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China Defends Engagement with Africa

June 24, 2011

Peter Simpson | Beijing

Chinese officials are defending their approach to engagement with Africa, saying embargoes and sanctions against Sudan and other brutal African governments do not work. The country’s former envoy to Sudan's conflict-torn Darfur region, Liu Guijin says China is offering a new type of engagement with Africa based on equality and mutual benefit.

Sudan President al-Bashir visits China next week

China's special envoy for Africa Affairs, Liu Guijin, insists China will not repeat the mistakes of former colonial powers in Africa and will build long-lasting legacies that benefit ordinary Africans.

Liu spoke to journalists ahead of next week’s visit to China by President Omar Hassan al-Bashir of Sudan, who is wanted by the International Criminal Court on charges of genocide, crimes against humanity and war crimes in Sudan’s western Darfur region.

Liu dismissed claims Beijing is acting irresponsibly in inviting al-Bashir and insisted China is putting pressure on both sides in Sudan to end the latest outbreak of violence that threatens a landmark peace agreement.

“If you genuinely wish to resolve problems there, conflicts there, on the ground, simply resorting to embargoes or sanctions will not solve the problems. That has been proved with much evidence. That’s why China has a kind of new type of engagement with Africa - and that is built on equality and mutual benefit kind of arrangement,” Liu stated.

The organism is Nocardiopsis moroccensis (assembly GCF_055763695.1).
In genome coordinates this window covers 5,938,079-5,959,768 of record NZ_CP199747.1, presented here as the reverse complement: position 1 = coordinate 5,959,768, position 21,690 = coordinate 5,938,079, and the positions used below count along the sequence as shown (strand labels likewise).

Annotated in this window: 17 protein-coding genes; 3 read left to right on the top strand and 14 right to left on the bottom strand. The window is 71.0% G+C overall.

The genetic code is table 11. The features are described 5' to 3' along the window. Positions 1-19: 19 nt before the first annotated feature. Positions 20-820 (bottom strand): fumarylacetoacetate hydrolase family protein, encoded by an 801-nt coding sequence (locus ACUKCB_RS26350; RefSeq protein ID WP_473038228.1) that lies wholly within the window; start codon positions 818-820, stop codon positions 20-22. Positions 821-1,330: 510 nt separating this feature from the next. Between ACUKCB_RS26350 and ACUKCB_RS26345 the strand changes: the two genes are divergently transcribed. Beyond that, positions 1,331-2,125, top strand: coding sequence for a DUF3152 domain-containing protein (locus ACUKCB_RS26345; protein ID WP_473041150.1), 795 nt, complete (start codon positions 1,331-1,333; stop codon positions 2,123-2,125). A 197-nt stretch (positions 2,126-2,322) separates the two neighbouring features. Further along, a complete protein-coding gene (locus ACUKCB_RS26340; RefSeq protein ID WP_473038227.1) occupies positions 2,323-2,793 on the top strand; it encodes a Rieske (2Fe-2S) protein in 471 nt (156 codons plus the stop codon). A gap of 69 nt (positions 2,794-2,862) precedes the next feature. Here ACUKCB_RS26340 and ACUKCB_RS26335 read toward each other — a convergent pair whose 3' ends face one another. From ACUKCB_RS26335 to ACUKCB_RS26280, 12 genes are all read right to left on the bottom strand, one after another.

China's interest in Sudan

Sudan's oil-rich south splits from the north on July 9th to form an independent country, and China has already embarked on engagement with the new administration. China is also Sudan’s biggest arms supplier. President al-Bashir is expected to discuss Chinese investments in Sudan during his visit next week.

Liu’s briefing Thursday followed recent criticism of China’s policies in Africa from U.S. Secretary of State Hillary Clinton. Last week Clinton warned African leaders in Zambia about the perils of creeping "new colonialism" led by China.

She said that she is concerned that China's investment practices in Africa have not always been consistent with international norms of transparency and good governance. She also said that China has not always utilized the talents of the African people in pursuing its business interests.

Liu described Clinton’s warning as unreasonable and unfounded. “We try to give advice to African countries or try to reason out what they need to do. We try to analyze the situation together, try to engage with them from an equal footing. I think that sometimes this works, if not on all the time, it does work,” he said.

He says Chinese investment now accounts for 20 percent of Africa’s GDP.

Trade between China and Africa grew from $20 billion in 2001 to more than $120 billion in 2009, while direct Chinese investment on the continent has risen from under $500 million in 2003 to more than $9 billion in 2009.

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